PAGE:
Minding's her own business
The Cell
Review by Ross Anthony

Whew... I'm almost speechless, thoughtless ... out of my mind. I've been assaulted with music video images (Rated R for graphic violence) for nearly two hours. I'm not sure what to think.

Well, I had to eat (that's for sure). After mentioning that I'd just seen "The Cell" the waitress at a local restaurant asked, "Oh, how was it? I want to see it?" My head just went blank. Hmmmm. The film's strange, so strange that the quick rating neuron in my brain kind of flickered 'E' for error.

Here's my best shot:

The film opens with Jenny, in a flaming white dress, on the back of black horse trotting across the ridges of barren and endless sand dunes. She meets a child and tries to encourage him out of his shyness. But it's not real, she's in his mind and he's in a coma. This is the set up. Shift attention to a serial killer, who has kidnapped his latest beautiful victim, caged her in an automated torture cell and then collapsed into a coma himself. The cops find him, but have no idea the location of "The Cell." By now we begin see Jenny's use here, a psychologist in a futuristic facility capable of mind connections.

All of this is filmed beautifully (though at times grainy) with keen attention paid to transitions and sound. The film has big audio. Even in the real world, the John Woo feel of direction gives a surreal edge. But once into the minds of our principals ... sit back and enjoy the wild imagery. High kudos to the art directors and costume designers.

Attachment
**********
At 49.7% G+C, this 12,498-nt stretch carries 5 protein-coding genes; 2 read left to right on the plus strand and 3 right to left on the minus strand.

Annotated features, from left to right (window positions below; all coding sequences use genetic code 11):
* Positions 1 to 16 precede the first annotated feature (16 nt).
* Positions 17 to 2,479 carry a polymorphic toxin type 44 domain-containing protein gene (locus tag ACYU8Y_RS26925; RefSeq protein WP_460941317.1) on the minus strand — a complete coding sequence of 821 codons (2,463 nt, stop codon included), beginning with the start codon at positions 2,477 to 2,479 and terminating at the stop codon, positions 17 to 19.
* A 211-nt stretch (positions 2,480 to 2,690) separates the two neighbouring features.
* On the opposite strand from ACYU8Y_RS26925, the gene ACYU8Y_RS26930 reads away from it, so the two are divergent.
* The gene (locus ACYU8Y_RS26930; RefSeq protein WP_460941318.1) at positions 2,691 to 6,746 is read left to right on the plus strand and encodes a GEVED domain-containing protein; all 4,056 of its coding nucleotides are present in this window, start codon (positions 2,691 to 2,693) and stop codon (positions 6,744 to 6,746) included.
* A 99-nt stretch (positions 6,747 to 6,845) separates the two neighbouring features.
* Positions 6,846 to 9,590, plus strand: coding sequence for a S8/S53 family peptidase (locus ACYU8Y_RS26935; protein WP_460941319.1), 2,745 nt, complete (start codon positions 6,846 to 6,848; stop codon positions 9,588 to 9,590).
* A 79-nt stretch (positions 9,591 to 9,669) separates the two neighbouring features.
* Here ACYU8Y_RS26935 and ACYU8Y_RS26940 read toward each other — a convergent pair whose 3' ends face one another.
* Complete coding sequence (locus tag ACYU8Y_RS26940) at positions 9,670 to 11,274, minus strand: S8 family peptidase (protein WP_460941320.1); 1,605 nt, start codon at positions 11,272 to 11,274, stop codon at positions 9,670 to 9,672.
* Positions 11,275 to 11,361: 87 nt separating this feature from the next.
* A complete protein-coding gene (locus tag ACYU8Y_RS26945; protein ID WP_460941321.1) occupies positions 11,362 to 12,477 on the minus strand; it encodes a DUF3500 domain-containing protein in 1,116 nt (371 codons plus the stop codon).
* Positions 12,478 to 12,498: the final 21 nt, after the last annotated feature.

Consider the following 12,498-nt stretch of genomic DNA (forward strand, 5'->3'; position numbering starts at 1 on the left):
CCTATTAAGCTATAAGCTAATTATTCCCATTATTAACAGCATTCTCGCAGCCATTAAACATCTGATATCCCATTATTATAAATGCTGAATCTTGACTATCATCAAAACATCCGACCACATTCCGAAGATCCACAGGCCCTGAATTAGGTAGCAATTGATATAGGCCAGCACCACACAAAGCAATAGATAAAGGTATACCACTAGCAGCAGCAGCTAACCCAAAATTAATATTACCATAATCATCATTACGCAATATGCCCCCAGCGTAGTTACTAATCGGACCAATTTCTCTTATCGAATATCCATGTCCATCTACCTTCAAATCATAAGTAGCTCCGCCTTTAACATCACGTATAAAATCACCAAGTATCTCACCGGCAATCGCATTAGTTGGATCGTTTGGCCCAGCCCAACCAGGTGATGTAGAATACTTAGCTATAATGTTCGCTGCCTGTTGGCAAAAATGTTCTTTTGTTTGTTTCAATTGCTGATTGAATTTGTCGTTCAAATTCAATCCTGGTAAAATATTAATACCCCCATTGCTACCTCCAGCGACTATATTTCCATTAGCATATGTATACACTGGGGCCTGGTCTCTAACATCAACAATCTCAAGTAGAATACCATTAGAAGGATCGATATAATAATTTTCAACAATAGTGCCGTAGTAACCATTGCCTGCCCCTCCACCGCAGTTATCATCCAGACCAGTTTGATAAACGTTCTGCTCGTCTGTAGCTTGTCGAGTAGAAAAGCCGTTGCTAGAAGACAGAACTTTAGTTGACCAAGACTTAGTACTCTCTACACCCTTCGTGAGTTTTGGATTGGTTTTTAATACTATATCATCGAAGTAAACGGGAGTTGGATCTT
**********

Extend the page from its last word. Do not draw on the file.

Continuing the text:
Disturbing, sick, with moments of out and out gore, the film is a twisted mix of last year's two big hits "The Sixth Sense" and "The Matrix." Though, interesting and respectably compelling, not quite as fulfilling as either.

Bones? Okay, I've got nothing against Jennifer's butt, but not in this film - she's a psychologist! An earlier gratuitous shot of Jen in her underwear is clearly beneath the picture. Additionally, her glamour make up is distracting. Perhaps it works in the mind sequences; but in reality, I think a more plain/stark appearance would have complemented the film (as with Tomei in "The Watcher"). Lastly, we're asked to buy into this sci-fi techno-potentiality ... I was willing, but why the actual "mind-connecting" room was fitted for locks is completely over the top hard to believe. One must unfortunately chalk it up as a contrivance used only for plot progression.

That said, good story telling, excellent direction, never a boring moment.

  • The Cell. Copyright © 2000. Rated R.
  • Starring Jennifer Lopez, Vince Vaughn, Vincent D'Onofrio, Marianne Jean-Baptiste, Jake Weber.
  • Directed by Tarsem Singh.
  • Written by Mark Protosevich.
  • Produced by Julio Caro, Eric McLeod at New Line.


Copyright © 2000. Ross Anthony, currently based in Los Angeles, has scripted and shot documentaries, music videos, and shorts in 35 countries across North America, Europe, Africa and Asia. For more reviews visit: RossAnthony.com

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Last Modified: Saturday, 16-Sep-2006 08:16:31 PDT